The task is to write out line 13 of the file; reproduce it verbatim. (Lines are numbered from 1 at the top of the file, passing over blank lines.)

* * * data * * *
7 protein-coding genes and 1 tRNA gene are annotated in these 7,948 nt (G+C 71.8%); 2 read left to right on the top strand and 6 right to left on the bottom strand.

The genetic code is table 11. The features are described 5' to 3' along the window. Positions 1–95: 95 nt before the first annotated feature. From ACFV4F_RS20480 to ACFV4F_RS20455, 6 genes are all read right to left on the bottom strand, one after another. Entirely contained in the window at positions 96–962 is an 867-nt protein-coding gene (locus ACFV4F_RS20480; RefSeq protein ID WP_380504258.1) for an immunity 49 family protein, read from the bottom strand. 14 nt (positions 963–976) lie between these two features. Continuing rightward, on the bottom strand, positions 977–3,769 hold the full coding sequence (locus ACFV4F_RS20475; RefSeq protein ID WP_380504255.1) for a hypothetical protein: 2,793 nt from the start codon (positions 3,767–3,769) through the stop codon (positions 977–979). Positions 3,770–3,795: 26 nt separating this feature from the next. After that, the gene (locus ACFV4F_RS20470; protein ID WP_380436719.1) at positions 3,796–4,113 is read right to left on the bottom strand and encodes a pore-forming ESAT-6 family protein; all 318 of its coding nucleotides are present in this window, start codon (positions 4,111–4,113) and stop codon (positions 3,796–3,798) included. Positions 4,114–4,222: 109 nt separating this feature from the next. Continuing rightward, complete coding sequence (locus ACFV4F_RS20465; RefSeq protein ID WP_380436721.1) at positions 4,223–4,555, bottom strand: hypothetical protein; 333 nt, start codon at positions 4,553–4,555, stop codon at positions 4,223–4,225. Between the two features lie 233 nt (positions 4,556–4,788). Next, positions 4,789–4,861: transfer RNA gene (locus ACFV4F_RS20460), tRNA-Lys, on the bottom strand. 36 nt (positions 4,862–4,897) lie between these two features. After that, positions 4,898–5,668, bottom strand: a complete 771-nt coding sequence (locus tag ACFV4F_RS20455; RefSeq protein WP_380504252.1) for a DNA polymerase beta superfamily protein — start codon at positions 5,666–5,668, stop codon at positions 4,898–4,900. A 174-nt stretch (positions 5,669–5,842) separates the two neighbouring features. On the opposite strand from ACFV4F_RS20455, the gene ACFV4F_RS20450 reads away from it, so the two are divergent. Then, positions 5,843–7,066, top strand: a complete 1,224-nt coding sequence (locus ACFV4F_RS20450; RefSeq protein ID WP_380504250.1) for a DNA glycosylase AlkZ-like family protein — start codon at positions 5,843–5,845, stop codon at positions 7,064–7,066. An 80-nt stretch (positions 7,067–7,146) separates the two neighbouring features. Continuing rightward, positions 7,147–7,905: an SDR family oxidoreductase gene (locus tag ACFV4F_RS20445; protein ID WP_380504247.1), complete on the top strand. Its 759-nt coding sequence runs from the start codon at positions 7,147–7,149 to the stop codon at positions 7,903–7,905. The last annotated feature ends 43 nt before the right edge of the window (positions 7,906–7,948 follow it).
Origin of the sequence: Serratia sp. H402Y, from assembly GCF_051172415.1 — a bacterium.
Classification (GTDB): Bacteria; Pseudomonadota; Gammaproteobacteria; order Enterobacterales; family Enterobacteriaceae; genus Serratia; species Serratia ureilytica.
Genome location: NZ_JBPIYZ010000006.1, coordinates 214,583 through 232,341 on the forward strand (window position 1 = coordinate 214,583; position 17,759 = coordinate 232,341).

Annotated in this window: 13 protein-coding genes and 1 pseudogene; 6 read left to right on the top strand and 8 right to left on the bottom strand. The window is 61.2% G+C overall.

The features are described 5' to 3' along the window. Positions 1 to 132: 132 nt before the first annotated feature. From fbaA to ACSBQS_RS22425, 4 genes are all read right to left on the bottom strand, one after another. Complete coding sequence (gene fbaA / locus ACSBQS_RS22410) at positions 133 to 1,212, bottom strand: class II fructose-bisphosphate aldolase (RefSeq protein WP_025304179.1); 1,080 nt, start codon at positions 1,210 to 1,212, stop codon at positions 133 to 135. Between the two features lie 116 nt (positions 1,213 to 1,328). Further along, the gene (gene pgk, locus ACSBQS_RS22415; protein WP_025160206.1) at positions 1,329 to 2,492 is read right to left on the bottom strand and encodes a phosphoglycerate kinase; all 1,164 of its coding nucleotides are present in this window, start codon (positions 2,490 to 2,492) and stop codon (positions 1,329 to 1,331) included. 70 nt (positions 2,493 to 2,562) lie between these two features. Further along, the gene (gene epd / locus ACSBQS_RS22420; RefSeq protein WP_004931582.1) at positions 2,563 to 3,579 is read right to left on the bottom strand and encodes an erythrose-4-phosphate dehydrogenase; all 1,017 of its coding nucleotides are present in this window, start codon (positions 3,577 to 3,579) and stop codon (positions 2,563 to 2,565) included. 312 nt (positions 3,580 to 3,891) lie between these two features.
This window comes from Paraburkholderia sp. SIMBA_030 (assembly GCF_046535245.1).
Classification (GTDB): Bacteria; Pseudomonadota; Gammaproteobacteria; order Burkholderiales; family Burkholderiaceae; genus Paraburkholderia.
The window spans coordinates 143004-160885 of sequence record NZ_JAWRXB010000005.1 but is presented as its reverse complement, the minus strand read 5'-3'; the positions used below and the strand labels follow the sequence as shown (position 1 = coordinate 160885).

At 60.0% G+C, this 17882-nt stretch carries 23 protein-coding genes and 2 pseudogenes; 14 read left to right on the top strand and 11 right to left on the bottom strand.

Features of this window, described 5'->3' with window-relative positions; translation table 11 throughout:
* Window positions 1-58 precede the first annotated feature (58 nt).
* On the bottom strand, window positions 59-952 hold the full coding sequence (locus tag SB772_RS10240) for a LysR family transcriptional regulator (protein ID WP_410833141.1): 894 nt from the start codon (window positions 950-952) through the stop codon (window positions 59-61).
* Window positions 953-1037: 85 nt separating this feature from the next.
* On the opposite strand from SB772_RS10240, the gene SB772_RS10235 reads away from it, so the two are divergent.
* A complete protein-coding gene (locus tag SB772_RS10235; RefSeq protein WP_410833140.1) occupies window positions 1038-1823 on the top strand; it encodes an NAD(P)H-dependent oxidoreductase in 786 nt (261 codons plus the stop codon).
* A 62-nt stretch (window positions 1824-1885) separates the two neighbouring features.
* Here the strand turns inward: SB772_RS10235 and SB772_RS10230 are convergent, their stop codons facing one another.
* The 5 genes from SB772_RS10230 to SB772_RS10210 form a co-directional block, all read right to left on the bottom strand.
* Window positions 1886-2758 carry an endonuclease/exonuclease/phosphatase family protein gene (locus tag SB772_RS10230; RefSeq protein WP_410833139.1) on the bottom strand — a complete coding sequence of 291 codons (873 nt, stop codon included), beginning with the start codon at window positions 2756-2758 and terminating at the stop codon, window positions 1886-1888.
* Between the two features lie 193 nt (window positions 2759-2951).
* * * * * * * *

* Window positions 1-58 precede the first annotated feature (58 nt).